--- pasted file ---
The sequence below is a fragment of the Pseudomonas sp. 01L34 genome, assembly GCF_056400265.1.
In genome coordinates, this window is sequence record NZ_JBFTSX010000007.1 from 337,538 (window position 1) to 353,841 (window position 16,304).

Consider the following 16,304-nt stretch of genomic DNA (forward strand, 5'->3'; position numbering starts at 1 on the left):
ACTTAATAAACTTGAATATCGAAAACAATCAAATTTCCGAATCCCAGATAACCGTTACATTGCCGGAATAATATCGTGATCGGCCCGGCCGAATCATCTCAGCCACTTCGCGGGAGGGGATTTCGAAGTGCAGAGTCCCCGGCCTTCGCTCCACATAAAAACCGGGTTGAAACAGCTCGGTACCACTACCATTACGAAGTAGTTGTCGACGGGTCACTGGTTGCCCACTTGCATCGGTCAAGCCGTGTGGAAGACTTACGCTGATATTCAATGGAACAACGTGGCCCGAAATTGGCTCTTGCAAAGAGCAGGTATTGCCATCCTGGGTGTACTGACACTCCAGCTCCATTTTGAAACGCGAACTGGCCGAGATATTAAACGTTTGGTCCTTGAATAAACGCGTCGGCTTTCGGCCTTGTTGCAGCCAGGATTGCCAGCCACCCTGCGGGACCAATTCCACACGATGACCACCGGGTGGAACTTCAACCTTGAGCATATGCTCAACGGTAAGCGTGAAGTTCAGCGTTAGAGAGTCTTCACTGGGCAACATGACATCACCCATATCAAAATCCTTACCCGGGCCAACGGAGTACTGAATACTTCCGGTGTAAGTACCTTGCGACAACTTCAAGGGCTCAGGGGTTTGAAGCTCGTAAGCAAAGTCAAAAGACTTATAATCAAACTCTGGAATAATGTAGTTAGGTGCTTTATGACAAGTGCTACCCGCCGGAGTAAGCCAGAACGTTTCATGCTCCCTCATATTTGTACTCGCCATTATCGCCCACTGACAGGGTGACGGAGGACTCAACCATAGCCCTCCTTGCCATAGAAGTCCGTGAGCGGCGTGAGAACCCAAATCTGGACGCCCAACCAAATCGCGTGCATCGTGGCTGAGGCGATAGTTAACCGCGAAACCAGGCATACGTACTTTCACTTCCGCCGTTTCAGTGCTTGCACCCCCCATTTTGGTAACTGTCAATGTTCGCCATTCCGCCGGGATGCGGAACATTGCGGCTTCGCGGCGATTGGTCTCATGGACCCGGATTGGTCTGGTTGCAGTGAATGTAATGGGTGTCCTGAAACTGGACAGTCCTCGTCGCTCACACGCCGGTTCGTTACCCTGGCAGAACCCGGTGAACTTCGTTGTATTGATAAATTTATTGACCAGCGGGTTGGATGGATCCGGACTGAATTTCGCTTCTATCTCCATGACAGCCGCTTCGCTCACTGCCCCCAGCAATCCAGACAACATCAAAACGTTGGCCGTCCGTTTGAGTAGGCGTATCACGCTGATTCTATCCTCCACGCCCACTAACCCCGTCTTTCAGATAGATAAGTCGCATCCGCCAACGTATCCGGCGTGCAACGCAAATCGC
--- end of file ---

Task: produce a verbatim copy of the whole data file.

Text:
The sequence below is a fragment of the Pseudomonas sp. 01L34 genome, assembly GCF_056400265.1.
In genome coordinates, this window is sequence record NZ_JBFTSX010000007.1 from 337,538 (window position 1) to 353,841 (window position 16,304).

Consider the following 16,304-nt stretch of genomic DNA (forward strand, 5'->3'; position numbering starts at 1 on the left):
ACTTAATAAACTTGAATATCGAAAACAATCAAATTTCCGAATCCCAGATAACCGTTACATTGCCGGAATAATATCGTGATCGGCCCGGCCGAATCATCTCAGCCACTTCGCGGGAGGGGATTTCGAAGTGCAGAGTCCCCGGCCTTCGCTCCACATAAAAACCGGGTTGAAACAGCTCGGTACCACTACCATTACGAAGTAGTTGTCGACGGGTCACTGGTTGCCCACTTGCATCGGTCAAGCCGTGTGGAAGACTTACGCTGATATTCAATGGAACAACGTGGCCCGAAATTGGCTCTTGCAAAGAGCAGGTATTGCCATCCTGGGTGTACTGACACTCCAGCTCCATTTTGAAACGCGAACTGGCCGAGATATTAAACGTTTGGTCCTTGAATAAACGCGTCGGCTTTCGGCCTTGTTGCAGCCAGGATTGCCAGCCACCCTGCGGGACCAATTCCACACGATGACCACCGGGTGGAACTTCAACCTTGAGCATATGCTCAACGGTAAGCGTGAAGTTCAGCGTTAGAGAGTCTTCACTGGGCAACATGACATCACCCATATCAAAATCCTTACCCGGGCCAACGGAGTACTGAATACTTCCGGTGTAAGTACCTTGCGACAACTTCAAGGGCTCAGGGGTTTGAAGCTCGTAAGCAAAGTCAAAAGACTTATAATCAAACTCTGGAATAATGTAGTTAGGTGCTTTATGACAAGTGCTACCCGCCGGAGTAAGCCAGAACGTTTCATGCTCCCTCATATTTGTACTCGCCATTATCGCCCACTGACAGGGTGACGGAGGACTCAACCATAGCCCTCCTTGCCATAGAAGTCCGTGAGCGGCGTGAGAACCCAAATCTGGACGCCCAACCAAATCGCGTGCATCGTGGCTGAGGCGATAGTTAACCGCGAAACCAGGCATACGTACTTTCACTTCCGCCGTTTCAGTGCTTGCACCCCCCATTTTGGTAACTGTCAATGTTCGCCATTCCGCCGGGATGCGGAACATTGCGGCTTCGCGGCGATTGGTCTCATGGACCCGGATTGGTCTGGTTGCAGTGAATGTAATGGGTGTCCTGAAACTGGACAGTCCTCGTCGCTCACACGCCGGTTCGTTACCCTGGCAGAACCCGGTGAACTTCGTTGTATTGATAAATTTATTGACCAGCGGGTTGGATGGATCCGGACTGAATTTCGCTTCTATCTCCATGACAGCCGCTTCGCTCACTGCCCCCAGCAATCCAGACAACATCAAAACGTTGGCCGTCCGTTTGAGTAGGCGTATCACGCTGATTCTATCCTCCACGCCCACTAACCCCGTCTTTCAGATAGATAAGTCGCATCCGCCAACGTATCCGGCGTGCAACGCAAATCGC